Dents, dings, cracks, bends. You’ve probably heard of these terms when friends, relatives, or co-workers describe damages to their cars, and hopefully, you haven’t had the need to use these words to describe what’s happened to your vehicle. However, it’s important to be well-acquainted with the different terms pertaining to car damage, not just for conversational purposes but for practical use such as when claiming car insurance, or when asking for repair quotations while picking for auto repair shops.

Dents vs Dings

You may have heard these two terms used interchangeably, but there are key differences between the two. A ding is impact damage to your car that’s generally about half-inch in diameter and is oftentimes caused when another car hits yours (causing a small indentation), which often occurs in parking lots. Although the damage is relatively small, it can be very noticeable and unsightly. A dent, on the other hand, refers to something bigger and requires much more bodywork. Dents can occur upon collision and oftentimes include paint damage as well. Depending on the size and extent of the damage, projectiles such hail or stones can produce dings, dents, and even scratches.

Scratches vs Scrapes

Scratches and scrapes can occur upon contact between your vehicle and any other hard surface. Scratches and scrapes are generally the same, but many car owners and mechanics define them differently. In general, scratches are seen as linear and are due to small contact (such as a bush’s thorn, or a person’s bag or keys scratching the paint), wherein scrapes occur with wide contact (such as scraping against a car or a parking lot pillar). Depending on the damage, a repair can range from buffing out the area to simply painting over the area.

Weather Damage

Weather damage can be due to snow, salt, and even sand, and they often do paint damage to your car (although one should not that extreme temperatures can affect other components of your car). Weather damage can be fixed by cleaning and waxing or may require an extensive paint job.


Heavy or harsh impacts such as collision can cause your vehicle to visibly crack and can affect almost any part of your car — the wheel, grille, bumpers, fenders, and mirrors. Oftentimes, cracks require replacement as they’re difficult or beyond restoration and mere buffing out.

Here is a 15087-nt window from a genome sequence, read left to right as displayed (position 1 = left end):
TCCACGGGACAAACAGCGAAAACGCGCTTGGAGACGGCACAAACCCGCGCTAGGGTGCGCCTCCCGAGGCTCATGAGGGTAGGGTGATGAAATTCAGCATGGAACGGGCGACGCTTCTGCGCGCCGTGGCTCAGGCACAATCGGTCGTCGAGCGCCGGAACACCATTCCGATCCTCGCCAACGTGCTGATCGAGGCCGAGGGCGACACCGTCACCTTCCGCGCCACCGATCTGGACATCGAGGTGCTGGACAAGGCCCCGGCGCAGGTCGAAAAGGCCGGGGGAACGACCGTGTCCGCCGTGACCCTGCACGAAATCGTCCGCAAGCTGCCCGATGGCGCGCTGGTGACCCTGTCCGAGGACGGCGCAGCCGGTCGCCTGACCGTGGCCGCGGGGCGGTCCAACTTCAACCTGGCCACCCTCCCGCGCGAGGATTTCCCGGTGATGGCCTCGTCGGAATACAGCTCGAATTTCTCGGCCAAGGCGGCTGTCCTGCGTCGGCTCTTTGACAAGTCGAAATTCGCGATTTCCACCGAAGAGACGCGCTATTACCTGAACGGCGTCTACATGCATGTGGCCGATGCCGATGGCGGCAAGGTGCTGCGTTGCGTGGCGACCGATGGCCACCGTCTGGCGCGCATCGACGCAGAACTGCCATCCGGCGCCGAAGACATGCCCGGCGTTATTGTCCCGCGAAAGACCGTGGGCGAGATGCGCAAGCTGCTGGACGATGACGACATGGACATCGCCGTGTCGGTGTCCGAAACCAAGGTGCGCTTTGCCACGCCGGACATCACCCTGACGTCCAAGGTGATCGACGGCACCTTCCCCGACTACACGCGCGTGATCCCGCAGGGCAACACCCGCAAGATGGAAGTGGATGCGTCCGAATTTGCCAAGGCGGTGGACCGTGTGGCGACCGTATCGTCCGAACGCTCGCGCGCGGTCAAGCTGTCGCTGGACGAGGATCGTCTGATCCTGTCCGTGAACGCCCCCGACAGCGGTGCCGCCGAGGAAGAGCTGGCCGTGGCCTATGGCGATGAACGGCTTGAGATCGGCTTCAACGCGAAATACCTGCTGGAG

Bent Frames

In the majority of collisions, the vehicle’s frame can be thoroughly bent and would need more than just body repairs, as internal working can be affected.

Car Damage by Severity

You’ve probably heard the terms “minor” or “severe” damage being thrown around when people talk about collisions, accidents, and other events that can cause damage to the car. To be able to properly describe how bad the damage is, here are how car damage is categorized by severity:

Minor Damage. Scratches, scrapes, dings, and cracked headlights or minor fractures in the windshield are considered as minor damage.

Moderate Damage. Moderate damage pertains to larger dents. Any damage from a collision or event wherein the airbags aren’t deployed are considered as moderate damage.

Severe Damage. Severe damage occurs in high-impact or high-speed collision where the body and frame are cracked and bent.


woman checking the car's machine

Knowing the different types of car damage and how to properly categorize their severity is essential in order to accurately describe the damage to your insurance company (when claiming insurance), the police (in case of accidents or collisions), or mechanic/auto shop (when your trusty Subaru requires a visit to a repair shop after sustaining some damage). Hopefully, you wouldn’t need this list in the near future, but if you do, it’s best to know the right terms to describe the car damage.

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